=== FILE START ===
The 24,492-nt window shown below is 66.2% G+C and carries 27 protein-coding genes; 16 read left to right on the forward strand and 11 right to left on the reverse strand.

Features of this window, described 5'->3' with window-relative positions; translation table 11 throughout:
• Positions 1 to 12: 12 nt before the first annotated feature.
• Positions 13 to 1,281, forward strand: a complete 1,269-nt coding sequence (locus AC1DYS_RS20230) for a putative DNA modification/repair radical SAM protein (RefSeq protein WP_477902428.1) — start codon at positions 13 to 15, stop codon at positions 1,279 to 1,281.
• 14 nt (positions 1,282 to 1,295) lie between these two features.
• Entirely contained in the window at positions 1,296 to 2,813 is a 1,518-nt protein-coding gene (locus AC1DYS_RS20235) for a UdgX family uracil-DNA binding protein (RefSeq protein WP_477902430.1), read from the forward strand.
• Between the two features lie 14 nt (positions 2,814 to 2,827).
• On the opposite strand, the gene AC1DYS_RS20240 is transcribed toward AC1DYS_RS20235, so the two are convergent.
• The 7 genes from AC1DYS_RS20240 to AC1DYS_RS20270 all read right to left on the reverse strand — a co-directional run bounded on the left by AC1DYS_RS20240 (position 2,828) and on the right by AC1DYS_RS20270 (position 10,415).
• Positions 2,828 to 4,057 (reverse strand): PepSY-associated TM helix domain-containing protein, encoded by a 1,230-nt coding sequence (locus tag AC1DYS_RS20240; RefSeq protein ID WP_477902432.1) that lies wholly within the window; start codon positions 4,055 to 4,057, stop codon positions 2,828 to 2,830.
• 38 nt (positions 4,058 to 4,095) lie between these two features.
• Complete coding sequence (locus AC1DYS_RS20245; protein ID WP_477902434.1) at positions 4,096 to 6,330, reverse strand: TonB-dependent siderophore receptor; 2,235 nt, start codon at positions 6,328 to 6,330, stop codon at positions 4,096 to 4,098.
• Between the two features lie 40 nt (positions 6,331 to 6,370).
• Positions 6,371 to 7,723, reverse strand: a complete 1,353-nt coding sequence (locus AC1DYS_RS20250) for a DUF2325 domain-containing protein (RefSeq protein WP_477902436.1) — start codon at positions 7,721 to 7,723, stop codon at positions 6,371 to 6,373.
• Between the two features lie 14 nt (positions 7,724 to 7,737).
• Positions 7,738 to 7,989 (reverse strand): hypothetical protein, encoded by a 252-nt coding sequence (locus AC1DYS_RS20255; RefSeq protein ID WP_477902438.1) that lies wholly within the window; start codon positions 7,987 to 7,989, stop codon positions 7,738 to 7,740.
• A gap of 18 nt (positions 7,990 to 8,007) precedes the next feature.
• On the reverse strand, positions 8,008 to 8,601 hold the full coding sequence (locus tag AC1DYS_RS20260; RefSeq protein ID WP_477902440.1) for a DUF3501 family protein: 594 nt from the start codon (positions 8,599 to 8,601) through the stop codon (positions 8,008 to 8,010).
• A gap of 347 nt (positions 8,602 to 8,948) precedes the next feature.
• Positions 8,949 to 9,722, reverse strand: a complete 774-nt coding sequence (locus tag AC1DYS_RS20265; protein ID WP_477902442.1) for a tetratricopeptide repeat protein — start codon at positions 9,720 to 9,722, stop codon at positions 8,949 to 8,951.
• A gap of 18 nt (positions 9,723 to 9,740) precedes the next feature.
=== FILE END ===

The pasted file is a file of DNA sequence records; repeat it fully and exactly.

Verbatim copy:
The 24,492-nt window shown below is 66.2% G+C and carries 27 protein-coding genes; 16 read left to right on the forward strand and 11 right to left on the reverse strand.

Features of this window, described 5'->3' with window-relative positions; translation table 11 throughout:
• Positions 1 to 12: 12 nt before the first annotated feature.
• Positions 13 to 1,281, forward strand: a complete 1,269-nt coding sequence (locus AC1DYS_RS20230) for a putative DNA modification/repair radical SAM protein (RefSeq protein WP_477902428.1) — start codon at positions 13 to 15, stop codon at positions 1,279 to 1,281.
• 14 nt (positions 1,282 to 1,295) lie between these two features.
• Entirely contained in the window at positions 1,296 to 2,813 is a 1,518-nt protein-coding gene (locus AC1DYS_RS20235) for a UdgX family uracil-DNA binding protein (RefSeq protein WP_477902430.1), read from the forward strand.
• Between the two features lie 14 nt (positions 2,814 to 2,827).
• On the opposite strand, the gene AC1DYS_RS20240 is transcribed toward AC1DYS_RS20235, so the two are convergent.
• The 7 genes from AC1DYS_RS20240 to AC1DYS_RS20270 all read right to left on the reverse strand — a co-directional run bounded on the left by AC1DYS_RS20240 (position 2,828) and on the right by AC1DYS_RS20270 (position 10,415).
• Positions 2,828 to 4,057 (reverse strand): PepSY-associated TM helix domain-containing protein, encoded by a 1,230-nt coding sequence (locus tag AC1DYS_RS20240; RefSeq protein ID WP_477902432.1) that lies wholly within the window; start codon positions 4,055 to 4,057, stop codon positions 2,828 to 2,830.
• 38 nt (positions 4,058 to 4,095) lie between these two features.
• Complete coding sequence (locus AC1DYS_RS20245; protein ID WP_477902434.1) at positions 4,096 to 6,330, reverse strand: TonB-dependent siderophore receptor; 2,235 nt, start codon at positions 6,328 to 6,330, stop codon at positions 4,096 to 4,098.
• Between the two features lie 40 nt (positions 6,331 to 6,370).
• Positions 6,371 to 7,723, reverse strand: a complete 1,353-nt coding sequence (locus AC1DYS_RS20250) for a DUF2325 domain-containing protein (RefSeq protein WP_477902436.1) — start codon at positions 7,721 to 7,723, stop codon at positions 6,371 to 6,373.
• Between the two features lie 14 nt (positions 7,724 to 7,737).
• Positions 7,738 to 7,989 (reverse strand): hypothetical protein, encoded by a 252-nt coding sequence (locus AC1DYS_RS20255; RefSeq protein ID WP_477902438.1) that lies wholly within the window; start codon positions 7,987 to 7,989, stop codon positions 7,738 to 7,740.
• A gap of 18 nt (positions 7,990 to 8,007) precedes the next feature.
• On the reverse strand, positions 8,008 to 8,601 hold the full coding sequence (locus tag AC1DYS_RS20260; RefSeq protein ID WP_477902440.1) for a DUF3501 family protein: 594 nt from the start codon (positions 8,599 to 8,601) through the stop codon (positions 8,008 to 8,010).
• A gap of 347 nt (positions 8,602 to 8,948) precedes the next feature.
• Positions 8,949 to 9,722, reverse strand: a complete 774-nt coding sequence (locus tag AC1DYS_RS20265; protein ID WP_477902442.1) for a tetratricopeptide repeat protein — start codon at positions 9,720 to 9,722, stop codon at positions 8,949 to 8,951.
• A gap of 18 nt (positions 9,723 to 9,740) precedes the next feature.